I stood in that California dealership some 10 minutes. Salesmen were all around. No one approached me. Apparently, I didn’t look like a serious customer. As I drove out of the parking lot, I called the dealership sales manager. “I was just in your showroom,” I told him, “with my checkbook and ready to buy a new BMW. No one even said hello.” Aghast, he said, “I’d love for you to come back and let me help you personally.”
“I’m sure you would,” I said, as I drove away. The next week I was working in Florida. The same thing happened at a dealership there.
Finally, I called a dealership some 50 miles away, told the salesman on call my story and he invited me in and sold me a car. Right there. That day.
I loved my car. The doors were so heavy I sometimes had to use my leg to push them open. It wrapped around me like armor and became my safe haven. The sound system rocked out. I liked the way it looked. The way it handled. Over the years it crossed the country at least six times, maybe eight. It drove the curves of Highway 1 to Big Sur hundreds of times, including down a dark, woodsy canopy road while my companion reminisced about childhood trips. It could navigate the hairpin turns around Highway 17 and the Santa Cruz Mountains without my touching the wheel. Its turning radius sucked, but other than that? It was a driving machine. Oh, yeah.
In a way it was also a symbol of my independence and of the life I’d made for myself far away from my hometown and my family. It was a lot of money for me then (and a lot now) but I never regretted it, not once. Once in a while I felt like owning it communicated something about me that wasn’t entirely accurate. Even that first month it was the catalyst for thought in the draft essay I began just weeks after I got it. But overall? I loved everything about it.
We made a start at buying a new car in 2011 and I chickened out. I wanted to keep my car longer and I did, two more years. But in those two years, little and big things started going wrong. A few hundred bucks here and there, then a thousand or more. A few months ago we thought it was time. I thought I was ready. But I wasn’t.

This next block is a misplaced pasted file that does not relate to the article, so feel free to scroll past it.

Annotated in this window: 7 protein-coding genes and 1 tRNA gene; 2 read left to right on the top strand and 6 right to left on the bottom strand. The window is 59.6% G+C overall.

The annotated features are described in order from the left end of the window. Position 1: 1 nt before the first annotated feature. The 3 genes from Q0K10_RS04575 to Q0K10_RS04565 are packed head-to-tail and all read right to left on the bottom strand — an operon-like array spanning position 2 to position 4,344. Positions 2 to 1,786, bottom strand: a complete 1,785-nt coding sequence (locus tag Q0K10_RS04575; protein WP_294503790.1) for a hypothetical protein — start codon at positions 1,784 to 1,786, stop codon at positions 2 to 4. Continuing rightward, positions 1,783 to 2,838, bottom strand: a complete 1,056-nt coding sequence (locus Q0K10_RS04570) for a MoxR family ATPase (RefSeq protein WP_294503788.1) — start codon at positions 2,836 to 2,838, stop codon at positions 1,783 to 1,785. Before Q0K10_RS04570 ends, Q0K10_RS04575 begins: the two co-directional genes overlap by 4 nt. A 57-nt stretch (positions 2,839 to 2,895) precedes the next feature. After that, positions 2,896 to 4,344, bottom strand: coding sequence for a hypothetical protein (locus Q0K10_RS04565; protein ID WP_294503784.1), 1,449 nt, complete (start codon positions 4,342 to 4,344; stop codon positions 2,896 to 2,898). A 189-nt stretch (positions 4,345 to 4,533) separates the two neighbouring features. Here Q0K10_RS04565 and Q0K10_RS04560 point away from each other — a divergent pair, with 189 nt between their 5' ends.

“Let’s keep it a bit longer,” I said, my hand on its silver blue hood.
Last week the dealership gave us a $1,300 estimate for replacing the driver’s seat mechanism.
“It’s time,” hubby said.
We knew what we wanted: a small SUV crossover, loaded, because we keep our cars a long time. We found one. A Subaru Outback.
The trade-in value of my BMW was peanuts, compared to its purchase price and its value to me over 12 years.
And then, it was time to say goodbye to my trusty vehicle. It’s just a car, I told myself. But I knew better. It was the repository of the hopes and dreams of a mid-life professional. It was another dream I’d made come true all by myself. It was my companion, mute witness to a life fully lived. It had held me in its embrace the January day I left my Carmel house headed for Big Sur, having just made the decision to leave a husband. I’d gotten only as far as Missionary Beach when I pulled over and cried, tears falling on its beige leather seats. One trip across country had been an awakening about the realities of a tough relationship. Through it all, more than a house, an apartment, a condo–it had been solid, stalwart and trustworthy.
One last look, a touch and I stepped resolutely toward the future.
I turned the key in my immaculate new SUV and turned on the back-up camera. I tuned the radio to Sirius, 1960s oldies. I set “Home” on the navigation device.
The wheels turned smoothly out of the dealership driveway. The seat’s lumbar support had just the right amount of give for an aging back. I settled in and accelerated.
I caught a glimpse of my old blue car sitting by itself in the parking lot, empty of the CDs, books, umbrellas and bags that signified our life together, smiled and gave a little salute as I made the turn for home.
It was never just a car.
Welcoming the Starship Enterprise, a 2014 Subaru Outback Limited
The thing practically flies..